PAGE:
Elena the Frog
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This issue’s cover is from the gift edition of Roald Dahl’s Charlie and the Chocolate Factory illustrated by Quentin Blake and with design and typography by Peter Campbell. The successful collaboration between Roald Dahl and Quentin Blake has played an important part in the popularity of Dahl’s work over the last fifteen years. Blake’s unmistakable artwork truly complements Dahl’s writing. His economical, amiable, illustrative style balances out Dahl’s often expansive language. And the liveliness, humour and pathos of the drawings offer a softer side to Dahl’s sometimes gloriously grotesque, sometimes cruel descriptions of his characters.
Thanks to Penguin Children’s Books for their help in producing this July cover which commemorates the thirty years anniversary of Charlie and the Chocolate Factory’s first UK publication.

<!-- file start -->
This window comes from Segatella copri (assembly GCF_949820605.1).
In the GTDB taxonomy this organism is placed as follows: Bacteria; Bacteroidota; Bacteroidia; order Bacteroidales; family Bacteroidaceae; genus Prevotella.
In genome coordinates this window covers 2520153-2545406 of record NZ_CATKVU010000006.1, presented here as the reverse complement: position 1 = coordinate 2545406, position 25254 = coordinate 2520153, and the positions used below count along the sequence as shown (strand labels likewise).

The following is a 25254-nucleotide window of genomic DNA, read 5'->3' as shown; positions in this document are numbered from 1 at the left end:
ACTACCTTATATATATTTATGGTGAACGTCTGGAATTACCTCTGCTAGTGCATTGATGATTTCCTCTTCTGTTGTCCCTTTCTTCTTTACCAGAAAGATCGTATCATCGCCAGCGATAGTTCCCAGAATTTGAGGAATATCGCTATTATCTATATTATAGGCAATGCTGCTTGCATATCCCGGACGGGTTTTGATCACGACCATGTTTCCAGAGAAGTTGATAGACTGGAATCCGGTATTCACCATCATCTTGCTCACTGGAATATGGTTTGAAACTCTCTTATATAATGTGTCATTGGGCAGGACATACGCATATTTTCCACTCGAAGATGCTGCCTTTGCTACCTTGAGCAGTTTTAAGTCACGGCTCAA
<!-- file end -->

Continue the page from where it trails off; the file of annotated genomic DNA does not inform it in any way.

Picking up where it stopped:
A good introduction to the format of a novel, chapters and all, for the newly-launched reader, this easily and quickly read volume has the feel of an expanded picture book - in fact one of my eight-year-old guinea-pigs suggested that the generous supply of very simple line-drawings would have been better 'colourful'! It is a ballet story with the traditional elements - jealousy, rivalry, and ultimate victory. Elena wants to dance the part of the princess in 'The Frog Prince', but when she is chosen to be the frog eventually realises that rather than sulking about it, outshining her rival is her best weapon. Apart from a rather unnecessary reference to a 'pain in the bum', the text explores Elena's feelings sensitively, and with a few well illustrated balletic terms thrown in. Described as a bit 'girlish' by one of my testers, it was nevertheless enjoyed.